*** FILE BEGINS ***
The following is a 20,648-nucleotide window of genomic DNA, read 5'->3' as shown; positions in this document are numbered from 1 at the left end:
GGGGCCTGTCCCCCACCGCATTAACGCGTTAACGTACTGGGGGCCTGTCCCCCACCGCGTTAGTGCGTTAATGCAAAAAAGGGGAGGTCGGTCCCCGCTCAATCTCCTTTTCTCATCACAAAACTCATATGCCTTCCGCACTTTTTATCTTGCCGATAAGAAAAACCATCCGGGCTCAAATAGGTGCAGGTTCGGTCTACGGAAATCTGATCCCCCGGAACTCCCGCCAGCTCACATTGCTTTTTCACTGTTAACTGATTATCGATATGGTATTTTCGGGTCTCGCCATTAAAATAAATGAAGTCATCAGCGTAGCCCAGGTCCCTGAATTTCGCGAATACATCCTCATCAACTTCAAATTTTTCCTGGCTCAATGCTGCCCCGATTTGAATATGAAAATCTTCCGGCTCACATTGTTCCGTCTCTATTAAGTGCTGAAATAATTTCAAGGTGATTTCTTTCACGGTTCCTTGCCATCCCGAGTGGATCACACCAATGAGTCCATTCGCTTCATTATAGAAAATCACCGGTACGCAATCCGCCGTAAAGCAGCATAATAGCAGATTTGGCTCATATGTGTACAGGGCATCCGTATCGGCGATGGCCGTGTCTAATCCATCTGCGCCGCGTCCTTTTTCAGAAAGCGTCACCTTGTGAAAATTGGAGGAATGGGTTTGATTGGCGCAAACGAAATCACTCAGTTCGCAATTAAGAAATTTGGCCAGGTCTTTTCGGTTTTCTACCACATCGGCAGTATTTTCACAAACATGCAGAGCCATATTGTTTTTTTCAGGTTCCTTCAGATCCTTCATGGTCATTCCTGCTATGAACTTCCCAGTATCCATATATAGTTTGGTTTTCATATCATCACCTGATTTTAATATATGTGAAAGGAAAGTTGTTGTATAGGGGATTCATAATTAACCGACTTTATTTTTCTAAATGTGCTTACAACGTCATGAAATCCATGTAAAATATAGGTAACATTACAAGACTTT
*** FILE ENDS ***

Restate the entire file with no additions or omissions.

The following is a 20,648-nucleotide window of genomic DNA, read 5'->3' as shown; positions in this document are numbered from 1 at the left end:
GGGGCCTGTCCCCCACCGCATTAACGCGTTAACGTACTGGGGGCCTGTCCCCCACCGCGTTAGTGCGTTAATGCAAAAAAGGGGAGGTCGGTCCCCGCTCAATCTCCTTTTCTCATCACAAAACTCATATGCCTTCCGCACTTTTTATCTTGCCGATAAGAAAAACCATCCGGGCTCAAATAGGTGCAGGTTCGGTCTACGGAAATCTGATCCCCCGGAACTCCCGCCAGCTCACATTGCTTTTTCACTGTTAACTGATTATCGATATGGTATTTTCGGGTCTCGCCATTAAAATAAATGAAGTCATCAGCGTAGCCCAGGTCCCTGAATTTCGCGAATACATCCTCATCAACTTCAAATTTTTCCTGGCTCAATGCTGCCCCGATTTGAATATGAAAATCTTCCGGCTCACATTGTTCCGTCTCTATTAAGTGCTGAAATAATTTCAAGGTGATTTCTTTCACGGTTCCTTGCCATCCCGAGTGGATCACACCAATGAGTCCATTCGCTTCATTATAGAAAATCACCGGTACGCAATCCGCCGTAAAGCAGCATAATAGCAGATTTGGCTCATATGTGTACAGGGCATCCGTATCGGCGATGGCCGTGTCTAATCCATCTGCGCCGCGTCCTTTTTCAGAAAGCGTCACCTTGTGAAAATTGGAGGAATGGGTTTGATTGGCGCAAACGAAATCACTCAGTTCGCAATTAAGAAATTTGGCCAGGTCTTTTCGGTTTTCTACCACATCGGCAGTATTTTCACAAACATGCAGAGCCATATTGTTTTTTTCAGGTTCCTTCAGATCCTTCATGGTCATTCCTGCTATGAACTTCCCAGTATCCATATATAGTTTGGTTTTCATATCATCACCTGATTTTAATATATGTGAAAGGAAAGTTGTTGTATAGGGGATTCATAATTAACCGACTTTATTTTTCTAAATGTGCTTACAACGTCATGAAATCCATGTAAAATATAGGTAACATTACAAGACTTT